15. Any magnum revolver will give you better performance period. The 10 is a attempt to up the auto into magnum rounds. The 357 sig is the same idea. Revolvers will always own power, pistols own capacity.

    • This is 110% true. There is no semi-auto cartridge that approaches the sorts of energies of the big handgun hunting rounds available in revolvers, especially the heavy, single-action revolvers such as the Freedom Arms and Rugers.

      If someone wishes to doubt this, I recommend they go look up any of the .500 Wyoming Express, the .500 S&W, or the .500 Linebaugh.

    • “Any magnum revolver will give you better performance period.”

      Well… Yes and no. A .357 Snubbie isn’t going to compare to a 10mm handgun. But a .44, .454, .460 or .500, any of those are much much more powerful than a 10mm. 10mm has the bullet size of a .41 magnum, but usually doesn’t match the velocity, so in reality it sits about halfway between a .357 and a .41.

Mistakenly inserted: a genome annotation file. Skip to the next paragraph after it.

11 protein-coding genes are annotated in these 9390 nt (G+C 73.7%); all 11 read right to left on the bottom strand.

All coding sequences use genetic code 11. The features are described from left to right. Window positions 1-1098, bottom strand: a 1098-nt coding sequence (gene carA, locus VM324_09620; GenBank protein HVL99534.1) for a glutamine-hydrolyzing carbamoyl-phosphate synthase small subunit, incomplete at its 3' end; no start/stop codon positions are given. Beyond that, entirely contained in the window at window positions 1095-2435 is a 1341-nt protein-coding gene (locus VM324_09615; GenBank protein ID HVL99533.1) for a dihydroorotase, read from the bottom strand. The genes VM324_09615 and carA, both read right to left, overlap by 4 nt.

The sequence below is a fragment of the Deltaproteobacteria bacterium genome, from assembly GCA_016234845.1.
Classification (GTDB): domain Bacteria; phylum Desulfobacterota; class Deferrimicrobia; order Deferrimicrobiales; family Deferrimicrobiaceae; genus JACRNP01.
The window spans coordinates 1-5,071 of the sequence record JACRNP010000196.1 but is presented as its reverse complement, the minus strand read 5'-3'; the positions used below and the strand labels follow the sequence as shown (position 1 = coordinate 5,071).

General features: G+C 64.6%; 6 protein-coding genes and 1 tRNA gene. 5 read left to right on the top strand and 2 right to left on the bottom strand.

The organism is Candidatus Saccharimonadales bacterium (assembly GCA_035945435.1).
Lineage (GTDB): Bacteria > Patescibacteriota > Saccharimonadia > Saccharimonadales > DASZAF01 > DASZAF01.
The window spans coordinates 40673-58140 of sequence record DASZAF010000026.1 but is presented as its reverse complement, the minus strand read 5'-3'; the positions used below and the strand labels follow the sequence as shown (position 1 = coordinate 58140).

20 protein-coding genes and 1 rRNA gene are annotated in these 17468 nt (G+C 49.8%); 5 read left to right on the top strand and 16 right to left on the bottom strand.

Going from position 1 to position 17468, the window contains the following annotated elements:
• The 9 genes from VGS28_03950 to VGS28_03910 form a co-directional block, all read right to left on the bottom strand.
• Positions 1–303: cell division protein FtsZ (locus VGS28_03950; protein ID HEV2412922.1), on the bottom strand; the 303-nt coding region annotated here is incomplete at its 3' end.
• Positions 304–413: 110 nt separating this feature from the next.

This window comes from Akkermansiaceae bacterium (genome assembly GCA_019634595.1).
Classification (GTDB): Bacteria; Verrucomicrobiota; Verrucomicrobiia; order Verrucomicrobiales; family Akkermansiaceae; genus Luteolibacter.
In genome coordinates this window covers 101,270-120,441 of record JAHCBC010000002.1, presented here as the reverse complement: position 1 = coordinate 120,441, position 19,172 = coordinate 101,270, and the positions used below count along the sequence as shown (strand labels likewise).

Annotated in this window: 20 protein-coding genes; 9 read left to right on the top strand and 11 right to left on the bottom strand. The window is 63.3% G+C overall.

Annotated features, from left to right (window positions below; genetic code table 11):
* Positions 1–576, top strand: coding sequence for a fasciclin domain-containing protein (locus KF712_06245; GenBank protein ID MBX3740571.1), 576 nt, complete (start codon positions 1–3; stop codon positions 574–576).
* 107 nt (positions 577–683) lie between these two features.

In a full-size revolver with a 6″ barrel, the .357 Magnum is going to deliver shot-for shot performance on par with the 10mm. But no matter how you slice it, 15+1 gives you a hell of a lot more performance than a 5- or 6-shot revolver.

      • If you look at full pressure ammo (Buffalo Bore, Double Tap, etc. which is NOT +p) you’ll find that the .357mag has a slight edge over the 10. Mostly it comes down to the 10 offering a slower, heavier and lower SD bullet vs. the lighter, faster and higher SD in .357. Pretty much a wash for self defense (barrel length considered on both sides) but for hunting the .357 has the edge. A 200 gr. 10mm bullet has about the same SD as a 158 gr. .357.

  16. “many FBI and other law enforcement agencies couldn’t handle the excessive recoil produced by the full-house loads”

    You refer to the affirmative action Copettes.